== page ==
As frustrated as I am with The Circle’s release schedule, I am both captivated by the series and appreciative of how the second batch of episodes, four through seven, really had a clear arc and theme.
The through-line was catfishing, and whether pretending to be someone else—especially in images—is worth it, both in the game and real life. To lose “Mercedeze”/Karyn and gain “Adam”/Alex at the start of these episodes was pretty devastating, going from one of the players I liked the best to one I still cannot stand. And by the end, we had an entirely new catfishing strategy unfolding.
I liked Karyn/”Mercedeze” for her wit, her incisiveness (saying about “Rebecca”/Seaburn, “You deserve a fucking Oscar for this shit”). But still I’m not quite sure why exactly Karyn chose those particular images, which I think was a terrible choice, and illustrated by how hard they backfired. That game where people hashtagged each other’s photos was brutal. Because of that, I do wonder if Karyn proved her point or not. After all, people didn’t like her pictures but did like her and her personality. Even obnoxious “Adam”/Alex, upon seeing Karyn, said, “I like her better than I like those filtered-ass photos.”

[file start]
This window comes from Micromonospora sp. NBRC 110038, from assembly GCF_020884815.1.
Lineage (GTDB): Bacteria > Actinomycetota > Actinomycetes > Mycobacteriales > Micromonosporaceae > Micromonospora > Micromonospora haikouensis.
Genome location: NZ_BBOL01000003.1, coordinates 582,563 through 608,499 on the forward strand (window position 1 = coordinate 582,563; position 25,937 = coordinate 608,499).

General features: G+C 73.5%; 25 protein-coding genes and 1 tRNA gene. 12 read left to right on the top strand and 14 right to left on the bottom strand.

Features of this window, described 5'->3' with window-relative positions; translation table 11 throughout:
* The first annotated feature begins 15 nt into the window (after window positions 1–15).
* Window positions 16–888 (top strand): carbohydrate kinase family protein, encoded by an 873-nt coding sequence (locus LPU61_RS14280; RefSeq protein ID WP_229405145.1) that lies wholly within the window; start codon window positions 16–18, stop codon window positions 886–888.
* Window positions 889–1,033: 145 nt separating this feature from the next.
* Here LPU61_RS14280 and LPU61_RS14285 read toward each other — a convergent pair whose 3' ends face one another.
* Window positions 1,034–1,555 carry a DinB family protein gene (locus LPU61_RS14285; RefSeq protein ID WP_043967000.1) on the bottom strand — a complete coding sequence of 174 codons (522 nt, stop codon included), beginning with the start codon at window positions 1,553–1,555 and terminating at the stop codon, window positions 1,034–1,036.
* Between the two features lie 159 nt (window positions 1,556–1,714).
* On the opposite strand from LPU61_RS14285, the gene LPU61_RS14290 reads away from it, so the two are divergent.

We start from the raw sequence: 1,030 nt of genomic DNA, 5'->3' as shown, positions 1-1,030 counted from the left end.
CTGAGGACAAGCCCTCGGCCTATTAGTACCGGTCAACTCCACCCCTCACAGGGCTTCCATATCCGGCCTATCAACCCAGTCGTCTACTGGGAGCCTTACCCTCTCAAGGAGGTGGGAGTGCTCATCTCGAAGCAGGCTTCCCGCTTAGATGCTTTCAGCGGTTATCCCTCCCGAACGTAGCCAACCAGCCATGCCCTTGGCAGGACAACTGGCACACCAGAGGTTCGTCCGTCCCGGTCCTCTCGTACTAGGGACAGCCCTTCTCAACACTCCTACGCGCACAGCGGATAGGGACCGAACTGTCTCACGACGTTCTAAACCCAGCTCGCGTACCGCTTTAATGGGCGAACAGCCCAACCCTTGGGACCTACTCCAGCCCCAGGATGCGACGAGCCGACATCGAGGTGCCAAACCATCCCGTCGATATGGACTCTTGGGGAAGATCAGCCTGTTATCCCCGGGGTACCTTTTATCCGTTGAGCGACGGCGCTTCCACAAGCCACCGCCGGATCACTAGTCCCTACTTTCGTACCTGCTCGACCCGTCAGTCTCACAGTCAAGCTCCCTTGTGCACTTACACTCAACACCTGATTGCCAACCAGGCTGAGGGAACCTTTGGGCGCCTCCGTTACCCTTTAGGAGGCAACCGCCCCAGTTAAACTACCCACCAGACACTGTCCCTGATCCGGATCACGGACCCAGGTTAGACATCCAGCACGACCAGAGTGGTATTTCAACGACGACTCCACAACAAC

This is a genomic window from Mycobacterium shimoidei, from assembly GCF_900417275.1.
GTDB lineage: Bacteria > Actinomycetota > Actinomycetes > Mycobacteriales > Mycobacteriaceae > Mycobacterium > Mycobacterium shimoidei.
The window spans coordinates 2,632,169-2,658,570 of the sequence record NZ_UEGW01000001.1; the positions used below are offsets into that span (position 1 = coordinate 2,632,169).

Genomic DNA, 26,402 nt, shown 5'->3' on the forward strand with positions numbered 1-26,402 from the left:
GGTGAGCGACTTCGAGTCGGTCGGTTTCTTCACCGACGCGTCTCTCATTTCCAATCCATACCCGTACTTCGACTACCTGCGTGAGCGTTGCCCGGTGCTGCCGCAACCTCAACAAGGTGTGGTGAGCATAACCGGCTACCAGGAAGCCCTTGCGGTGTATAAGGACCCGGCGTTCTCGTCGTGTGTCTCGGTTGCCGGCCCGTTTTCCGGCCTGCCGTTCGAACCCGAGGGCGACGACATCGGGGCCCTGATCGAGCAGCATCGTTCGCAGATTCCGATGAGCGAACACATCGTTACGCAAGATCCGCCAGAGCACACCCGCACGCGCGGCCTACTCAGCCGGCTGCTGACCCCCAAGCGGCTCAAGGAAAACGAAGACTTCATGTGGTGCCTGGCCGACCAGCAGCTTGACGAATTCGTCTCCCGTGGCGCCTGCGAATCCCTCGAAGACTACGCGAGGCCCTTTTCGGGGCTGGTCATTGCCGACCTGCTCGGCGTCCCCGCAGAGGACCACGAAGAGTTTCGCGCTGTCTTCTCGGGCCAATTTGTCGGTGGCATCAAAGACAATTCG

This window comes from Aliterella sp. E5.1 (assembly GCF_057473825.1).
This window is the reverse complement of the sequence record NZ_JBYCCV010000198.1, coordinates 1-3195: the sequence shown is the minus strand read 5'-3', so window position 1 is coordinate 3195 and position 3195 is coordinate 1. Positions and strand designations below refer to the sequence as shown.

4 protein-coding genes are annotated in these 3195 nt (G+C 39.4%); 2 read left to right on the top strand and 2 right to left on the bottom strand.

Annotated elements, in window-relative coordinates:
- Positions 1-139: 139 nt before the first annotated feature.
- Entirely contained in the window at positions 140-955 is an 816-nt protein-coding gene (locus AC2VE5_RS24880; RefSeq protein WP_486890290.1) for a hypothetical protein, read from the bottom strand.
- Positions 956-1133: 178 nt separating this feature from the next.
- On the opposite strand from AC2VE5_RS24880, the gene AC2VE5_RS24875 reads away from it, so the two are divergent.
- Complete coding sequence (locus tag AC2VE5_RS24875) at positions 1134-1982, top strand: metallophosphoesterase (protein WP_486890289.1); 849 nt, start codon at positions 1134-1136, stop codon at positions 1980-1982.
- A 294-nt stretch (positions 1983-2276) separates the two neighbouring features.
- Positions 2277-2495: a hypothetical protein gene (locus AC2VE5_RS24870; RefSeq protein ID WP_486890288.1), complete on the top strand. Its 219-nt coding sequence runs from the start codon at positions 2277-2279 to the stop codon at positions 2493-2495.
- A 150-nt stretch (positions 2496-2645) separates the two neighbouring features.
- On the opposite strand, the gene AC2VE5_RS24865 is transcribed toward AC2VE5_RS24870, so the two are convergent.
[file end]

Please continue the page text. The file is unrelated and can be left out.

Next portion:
This may be what the editing is showing us, but players seem to be responding most to the people who use their own photos and distinct, strong personalities.
Everyone loves Shubham, after all! Sammie on Shubham: “You can’t not like him. You just can’t.” Thumbs-up emoji.
And I do appreciate why Karyn chose the catfishing approach. As she told us in her exit interview, “Day in and day out, I’m judged by what I look like versus what I sound like.”
Her visit with Chris left me quite emotional, especially as she shared with him how her strategy connected to her queerness. “We fight to show who we really are, and not what the world perceives us to be,” she said. “The weight that we carry—people will never understand that.”
A few episodes later, new addition Sean decided to reveal to Chris—and then to the other women (including, of course, Seaburn)—that her photos weren’t real. Considering their reaction to learning who Mercedeze actually was, I wonder how they’ll respond to this. Could the confession help connect her to people? Especially if she explains why she initially hid her appearance? Cliffhanging on this moment suggests that it’s pivotal and important.